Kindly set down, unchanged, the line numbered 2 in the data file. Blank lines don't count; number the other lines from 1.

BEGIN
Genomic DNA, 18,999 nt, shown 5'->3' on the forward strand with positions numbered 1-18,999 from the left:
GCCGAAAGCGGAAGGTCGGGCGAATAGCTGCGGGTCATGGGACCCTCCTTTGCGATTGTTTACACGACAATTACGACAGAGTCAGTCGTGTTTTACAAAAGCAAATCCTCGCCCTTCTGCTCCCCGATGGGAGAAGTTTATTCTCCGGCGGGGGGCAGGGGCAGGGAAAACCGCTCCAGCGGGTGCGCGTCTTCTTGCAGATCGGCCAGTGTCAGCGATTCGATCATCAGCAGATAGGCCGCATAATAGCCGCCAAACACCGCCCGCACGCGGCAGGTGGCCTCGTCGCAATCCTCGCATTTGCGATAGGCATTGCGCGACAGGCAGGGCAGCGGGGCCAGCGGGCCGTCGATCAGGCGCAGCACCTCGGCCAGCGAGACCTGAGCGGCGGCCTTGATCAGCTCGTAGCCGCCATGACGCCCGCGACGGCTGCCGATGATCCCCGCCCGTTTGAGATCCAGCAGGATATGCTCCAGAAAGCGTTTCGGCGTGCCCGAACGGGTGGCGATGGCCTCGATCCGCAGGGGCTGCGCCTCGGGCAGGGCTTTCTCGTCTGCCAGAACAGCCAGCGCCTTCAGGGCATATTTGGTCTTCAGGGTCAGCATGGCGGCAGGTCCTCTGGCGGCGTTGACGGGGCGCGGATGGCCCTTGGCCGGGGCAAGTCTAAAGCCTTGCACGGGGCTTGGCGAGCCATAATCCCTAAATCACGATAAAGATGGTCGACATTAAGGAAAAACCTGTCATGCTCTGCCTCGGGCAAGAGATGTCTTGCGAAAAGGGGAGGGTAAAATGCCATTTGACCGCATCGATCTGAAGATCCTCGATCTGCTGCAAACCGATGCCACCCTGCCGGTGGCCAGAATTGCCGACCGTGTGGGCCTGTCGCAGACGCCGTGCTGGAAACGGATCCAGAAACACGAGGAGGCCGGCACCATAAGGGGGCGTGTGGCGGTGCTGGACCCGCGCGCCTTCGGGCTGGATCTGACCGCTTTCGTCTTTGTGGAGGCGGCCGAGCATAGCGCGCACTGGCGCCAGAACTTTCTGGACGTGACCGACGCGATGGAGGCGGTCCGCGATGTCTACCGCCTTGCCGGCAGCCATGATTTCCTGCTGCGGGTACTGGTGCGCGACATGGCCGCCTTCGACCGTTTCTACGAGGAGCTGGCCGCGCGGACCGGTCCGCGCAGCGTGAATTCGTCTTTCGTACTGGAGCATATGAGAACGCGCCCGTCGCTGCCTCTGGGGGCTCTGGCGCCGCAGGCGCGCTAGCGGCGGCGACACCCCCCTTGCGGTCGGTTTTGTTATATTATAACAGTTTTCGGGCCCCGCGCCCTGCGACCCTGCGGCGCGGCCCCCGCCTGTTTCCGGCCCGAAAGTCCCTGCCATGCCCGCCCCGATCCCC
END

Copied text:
GCCGAAAGCGGAAGGTCGGGCGAATAGCTGCGGGTCATGGGACCCTCCTTTGCGATTGTTTACACGACAATTACGACAGAGTCAGTCGTGTTTTACAAAAGCAAATCCTCGCCCTTCTGCTCCCCGATGGGAGAAGTTTATTCTCCGGCGGGGGGCAGGGGCAGGGAAAACCGCTCCAGCGGGTGCGCGTCTTCTTGCAGATCGGCCAGTGTCAGCGATTCGATCATCAGCAGATAGGCCGCATAATAGCCGCCAAACACCGCCCGCACGCGGCAGGTGGCCTCGTCGCAATCCTCGCATTTGCGATAGGCATTGCGCGACAGGCAGGGCAGCGGGGCCAGCGGGCCGTCGATCAGGCGCAGCACCTCGGCCAGCGAGACCTGAGCGGCGGCCTTGATCAGCTCGTAGCCGCCATGACGCCCGCGACGGCTGCCGATGATCCCCGCCCGTTTGAGATCCAGCAGGATATGCTCCAGAAAGCGTTTCGGCGTGCCCGAACGGGTGGCGATGGCCTCGATCCGCAGGGGCTGCGCCTCGGGCAGGGCTTTCTCGTCTGCCAGAACAGCCAGCGCCTTCAGGGCATATTTGGTCTTCAGGGTCAGCATGGCGGCAGGTCCTCTGGCGGCGTTGACGGGGCGCGGATGGCCCTTGGCCGGGGCAAGTCTAAAGCCTTGCACGGGGCTTGGCGAGCCATAATCCCTAAATCACGATAAAGATGGTCGACATTAAGGAAAAACCTGTCATGCTCTGCCTCGGGCAAGAGATGTCTTGCGAAAAGGGGAGGGTAAAATGCCATTTGACCGCATCGATCTGAAGATCCTCGATCTGCTGCAAACCGATGCCACCCTGCCGGTGGCCAGAATTGCCGACCGTGTGGGCCTGTCGCAGACGCCGTGCTGGAAACGGATCCAGAAACACGAGGAGGCCGGCACCATAAGGGGGCGTGTGGCGGTGCTGGACCCGCGCGCCTTCGGGCTGGATCTGACCGCTTTCGTCTTTGTGGAGGCGGCCGAGCATAGCGCGCACTGGCGCCAGAACTTTCTGGACGTGACCGACGCGATGGAGGCGGTCCGCGATGTCTACCGCCTTGCCGGCAGCCATGATTTCCTGCTGCGGGTACTGGTGCGCGACATGGCCGCCTTCGACCGTTTCTACGAGGAGCTGGCCGCGCGGACCGGTCCGCGCAGCGTGAATTCGTCTTTCGTACTGGAGCATATGAGAACGCGCCCGTCGCTGCCTCTGGGGGCTCTGGCGCCGCAGGCGCGCTAGCGGCGGCGACACCCCCCTTGCGGTCGGTTTTGTTATATTATAACAGTTTTCGGGCCCCGCGCCCTGCGACCCTGCGGCGCGGCCCCCGCCTGTTTCCGGCCCGAAAGTCCCTGCCATGCCCGCCCCGATCCCC